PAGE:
Harvesting solar, 6km in the air

We all know the benefits of solar power: It's clean and it's cheap.

The problem with renewables is that we are never guaranteed a constant supply of sunshine, wind or wave power. By their very nature, these clean sources of energy fluctuate in intensity and abundance.

But, for solar power at least, could bypassing clouds hold the key to our clean energy future?

NextPV is a French-Japanese collaboration which focuses on photovoltaic cells, with photovoltaics being a way of directly converting light into electricity.

For NextPV – which is an International Joint Laboratory between France's National Center for Scientific Research (CNRS) and the University of Tokyo – the idea of harnessing solar energy by placing solar panels on balloons and sending them above the clouds is gaining traction.

"Balloons high in the air can harvest much more energy – five times more – in a very predictable way. This is also a solution available everywhere on the planet," Jean-Francois Guillemoles, senior researcher at the CNRS and visiting professor at the University of Tokyo, told CNBC via email.

"As a secondary benefit, being made of a lightweight structure, we believe they can be made using less resources, can be installed easily and have a low environmental impact overall," Guillemoles added.

Guillemoles said that there could be potential for "synergies with energy storage, in the form of hydrogen, for instance," that could enable a round the clock supply of clean energy.

The potential of solar is huge. According to the International Energy Agency, by 2050 the sun could well be the world's biggest source of electricity.

"From a few meters high to stratospheric heights, the concept is versatile," Guillemoles went on to add.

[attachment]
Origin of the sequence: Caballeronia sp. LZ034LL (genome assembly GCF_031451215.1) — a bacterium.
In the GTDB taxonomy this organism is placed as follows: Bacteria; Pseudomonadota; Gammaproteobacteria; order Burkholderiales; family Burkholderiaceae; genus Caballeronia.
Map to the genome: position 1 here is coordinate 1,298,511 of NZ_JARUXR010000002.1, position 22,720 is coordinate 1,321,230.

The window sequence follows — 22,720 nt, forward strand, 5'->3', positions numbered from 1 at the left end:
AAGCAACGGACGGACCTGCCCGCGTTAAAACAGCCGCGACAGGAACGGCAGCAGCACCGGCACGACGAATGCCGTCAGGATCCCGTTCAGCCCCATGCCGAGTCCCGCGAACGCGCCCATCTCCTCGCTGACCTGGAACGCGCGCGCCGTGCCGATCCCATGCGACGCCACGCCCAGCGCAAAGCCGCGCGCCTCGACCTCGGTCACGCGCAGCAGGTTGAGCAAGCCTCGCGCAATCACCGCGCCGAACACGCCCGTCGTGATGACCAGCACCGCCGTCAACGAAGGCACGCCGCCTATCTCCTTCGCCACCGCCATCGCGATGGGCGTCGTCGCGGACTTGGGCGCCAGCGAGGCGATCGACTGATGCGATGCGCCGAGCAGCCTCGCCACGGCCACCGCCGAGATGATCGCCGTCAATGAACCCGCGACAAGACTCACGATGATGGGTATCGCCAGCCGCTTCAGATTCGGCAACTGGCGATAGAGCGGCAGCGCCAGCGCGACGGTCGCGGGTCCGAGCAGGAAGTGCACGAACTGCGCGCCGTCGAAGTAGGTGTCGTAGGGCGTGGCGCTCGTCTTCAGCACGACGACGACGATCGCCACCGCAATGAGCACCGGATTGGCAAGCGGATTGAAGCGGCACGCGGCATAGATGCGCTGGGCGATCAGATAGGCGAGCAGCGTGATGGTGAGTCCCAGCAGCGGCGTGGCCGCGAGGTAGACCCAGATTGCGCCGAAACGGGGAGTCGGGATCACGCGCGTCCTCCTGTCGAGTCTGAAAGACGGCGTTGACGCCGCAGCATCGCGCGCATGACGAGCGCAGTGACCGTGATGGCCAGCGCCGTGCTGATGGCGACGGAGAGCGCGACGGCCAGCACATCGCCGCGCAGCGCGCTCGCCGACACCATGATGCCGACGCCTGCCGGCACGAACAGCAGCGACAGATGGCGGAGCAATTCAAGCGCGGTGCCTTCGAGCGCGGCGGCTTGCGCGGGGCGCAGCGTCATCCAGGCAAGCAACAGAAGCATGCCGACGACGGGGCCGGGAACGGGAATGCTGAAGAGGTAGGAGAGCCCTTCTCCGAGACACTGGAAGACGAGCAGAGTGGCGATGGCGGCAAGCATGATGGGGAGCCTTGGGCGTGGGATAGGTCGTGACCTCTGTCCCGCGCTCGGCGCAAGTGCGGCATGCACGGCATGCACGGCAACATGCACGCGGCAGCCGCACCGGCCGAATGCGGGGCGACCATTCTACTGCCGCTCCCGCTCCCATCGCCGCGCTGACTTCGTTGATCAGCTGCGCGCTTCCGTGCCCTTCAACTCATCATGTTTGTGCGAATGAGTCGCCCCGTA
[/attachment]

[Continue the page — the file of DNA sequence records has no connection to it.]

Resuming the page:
"At this stage we are focusing on tethered balloons just above clouds – that is around 6 kilometers (in) altitude – which we think is the most promising approach," he said.

According to the project, the solar balloon would be able to produce electricity during the day, with a battery continuing to generate electricity at night.

Looking forward, Guillemoles was positive on the potential of the concept, although several challenges do remain.

"I believe this may be seen rather soon," he said. "A lot of technology is already available, and what is not could be developed."

Guillemoles said that thorough economic studies would need to be made in order to see how the idea could be made in a cost effective way. It would also have to be made compatible with current regulations. "This is especially an issue with the usage of hydrogen," he said.

For Sasja Beslik, head of responsible investments at Nordea Asset Management, ideas such as the one being looked at by Guillemoles and his colleagues are promising. "I think the potential is fantastic… it will also be financially attractive," Beslik told CNBC via email.

Describing solar as a "great investment opportunity," Beslik went on to add that, "Solar and nuclear – as a transit solution – will be the focus for… insightful investors in the next five to ten years. Solar in particular will attract a lot of assets from the 'old/fossil' energy mix."

Innovation is equally important for the Solar Energy Industries Association (SEIA). "While we have not put a lot of time into advocating for or researching solar balloons, innovation is at the core of what has led to skyrocketing growth in the solar sector," Dan Whitten, the SEIA's VP of Communications, told CNBC via email.

"Solar balloons are the kind of technology that generations from now could lead to solar energy being the electricity source of choice around the world," Whitten added. "The vast potential of the sun for energy is undeniable, and early investments in research and development are critical."

Commenting on the wider potential of solar, Whitten was also positive. "Solar can be deployed cost-effectively and quickly and creates more jobs per megawatt than any other technology," he said. "From our perspective, with smart policies in place, the potential for solar is virtually limitless."